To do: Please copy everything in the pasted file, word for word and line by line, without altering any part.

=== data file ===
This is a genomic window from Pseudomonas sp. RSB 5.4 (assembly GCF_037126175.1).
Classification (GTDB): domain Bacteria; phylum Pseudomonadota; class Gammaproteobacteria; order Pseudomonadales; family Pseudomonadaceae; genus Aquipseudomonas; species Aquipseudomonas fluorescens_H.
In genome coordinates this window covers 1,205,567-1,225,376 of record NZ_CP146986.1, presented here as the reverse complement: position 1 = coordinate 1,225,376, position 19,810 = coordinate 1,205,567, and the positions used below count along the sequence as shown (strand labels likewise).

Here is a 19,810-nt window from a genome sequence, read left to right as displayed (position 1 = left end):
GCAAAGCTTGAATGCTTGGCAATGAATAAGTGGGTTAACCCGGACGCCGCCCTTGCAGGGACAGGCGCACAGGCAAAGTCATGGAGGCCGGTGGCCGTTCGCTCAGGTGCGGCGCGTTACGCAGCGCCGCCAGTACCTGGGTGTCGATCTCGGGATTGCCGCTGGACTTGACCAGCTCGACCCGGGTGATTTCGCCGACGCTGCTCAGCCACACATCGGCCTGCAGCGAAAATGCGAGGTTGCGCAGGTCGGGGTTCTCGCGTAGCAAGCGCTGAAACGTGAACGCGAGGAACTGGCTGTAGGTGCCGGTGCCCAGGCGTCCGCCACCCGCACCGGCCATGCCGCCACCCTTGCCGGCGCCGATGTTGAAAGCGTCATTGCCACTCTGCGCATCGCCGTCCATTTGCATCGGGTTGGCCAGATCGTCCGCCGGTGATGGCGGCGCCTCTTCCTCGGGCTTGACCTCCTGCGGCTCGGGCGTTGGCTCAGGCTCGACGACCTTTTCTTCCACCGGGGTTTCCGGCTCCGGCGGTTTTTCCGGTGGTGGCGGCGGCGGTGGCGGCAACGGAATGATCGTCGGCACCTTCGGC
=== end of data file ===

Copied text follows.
This is a genomic window from Pseudomonas sp. RSB 5.4 (assembly GCF_037126175.1).
Classification (GTDB): domain Bacteria; phylum Pseudomonadota; class Gammaproteobacteria; order Pseudomonadales; family Pseudomonadaceae; genus Aquipseudomonas; species Aquipseudomonas fluorescens_H.
In genome coordinates this window covers 1,205,567-1,225,376 of record NZ_CP146986.1, presented here as the reverse complement: position 1 = coordinate 1,225,376, position 19,810 = coordinate 1,205,567, and the positions used below count along the sequence as shown (strand labels likewise).

Here is a 19,810-nt window from a genome sequence, read left to right as displayed (position 1 = left end):
GCAAAGCTTGAATGCTTGGCAATGAATAAGTGGGTTAACCCGGACGCCGCCCTTGCAGGGACAGGCGCACAGGCAAAGTCATGGAGGCCGGTGGCCGTTCGCTCAGGTGCGGCGCGTTACGCAGCGCCGCCAGTACCTGGGTGTCGATCTCGGGATTGCCGCTGGACTTGACCAGCTCGACCCGGGTGATTTCGCCGACGCTGCTCAGCCACACATCGGCCTGCAGCGAAAATGCGAGGTTGCGCAGGTCGGGGTTCTCGCGTAGCAAGCGCTGAAACGTGAACGCGAGGAACTGGCTGTAGGTGCCGGTGCCCAGGCGTCCGCCACCCGCACCGGCCATGCCGCCACCCTTGCCGGCGCCGATGTTGAAAGCGTCATTGCCACTCTGCGCATCGCCGTCCATTTGCATCGGGTTGGCCAGATCGTCCGCCGGTGATGGCGGCGCCTCTTCCTCGGGCTTGACCTCCTGCGGCTCGGGCGTTGGCTCAGGCTCGACGACCTTTTCTTCCACCGGGGTTTCCGGCTCCGGCGGTTTTTCCGGTGGTGGCGGCGGCGGTGGCGGCAACGGAATGATCGTCGGCACCTTCGGC